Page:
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‘State of Cooum is a reflection of society’
Four artists and water activists open up on why art must lend its voice to the dialogue on climate change and inspire people to act towards cleaning up our rivers and cities
Melina Nicolaides, Hyewon Lee, Guiyoung Hwang and Pa. Madhavan are a part of InKo Centre’s Water Matters, an artistic intervention towards social responsibility. Melina feels that an artist has a larger role to play in our society right now. “We are all more connected that we have ever been but the access to vital information is not enough.
People may have access to information but they may not interpret it the right way. I think the ethics of activism have really moved into the artistic world. At this moment, environmental awareness is of top priority. The artist, as a communicator or messenger of climate change, can take data and facts from a scientist and interpret in a way that the general public can understand. Once the general public understands something, they can have an opinion, which will inspire them to put pressure on policy,” said this Cypriot artist.
Guiyoung Hwang added, “I personally think that there is something different in art and the way an artist supports what is going on in the world.” Hyewon Lee, curator and professor of art history at Daejin University, South Korea, pointed out that the answer to our future lies in the past. “I am fascinated by the old tanks that were built many, many years ago in Tamil Nadu.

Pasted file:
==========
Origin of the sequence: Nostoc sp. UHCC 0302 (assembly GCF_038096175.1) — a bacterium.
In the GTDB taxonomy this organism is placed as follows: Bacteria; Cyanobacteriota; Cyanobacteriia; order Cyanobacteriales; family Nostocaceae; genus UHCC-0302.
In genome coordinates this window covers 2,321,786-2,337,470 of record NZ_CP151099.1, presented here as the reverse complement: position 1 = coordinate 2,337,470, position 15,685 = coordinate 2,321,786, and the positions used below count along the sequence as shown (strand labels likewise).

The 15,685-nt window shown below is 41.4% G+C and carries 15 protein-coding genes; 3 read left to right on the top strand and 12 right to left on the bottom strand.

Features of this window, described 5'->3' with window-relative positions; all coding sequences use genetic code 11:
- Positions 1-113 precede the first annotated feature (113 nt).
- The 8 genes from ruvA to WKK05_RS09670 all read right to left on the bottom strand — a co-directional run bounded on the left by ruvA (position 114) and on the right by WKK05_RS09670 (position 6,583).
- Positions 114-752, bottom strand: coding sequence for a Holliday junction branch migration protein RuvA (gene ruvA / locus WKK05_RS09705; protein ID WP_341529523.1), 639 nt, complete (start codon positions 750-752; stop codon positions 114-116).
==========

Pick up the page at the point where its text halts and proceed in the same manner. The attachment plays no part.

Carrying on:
These tanks are perfect for irrigation and they use up the water overflowing from the rivers during rainy season. We need to replicate such structures from the past and incorporate them into our cities. We need to look into our past to find solutions for the future,” said this artist.
Dialogue on Cooum
Pa. Madhavan, the artistic director of the Cooum Art Festival, said the state of our rivers reflect our society. “The Cooum is polluted because of each one of us, who don’t take ownership to keep the river clean. We are responsible for the state the river is in now,” said this artist, whose project ‘I Am Here’ focusses on creating a dialogue around the river Cooum. From January 14-17, Madhavan will be found beside the Cooum for 72 hours. In this solo performance, Madhavan will interact with people and also take them on a walk along the river, to create awareness about the ecosystem.
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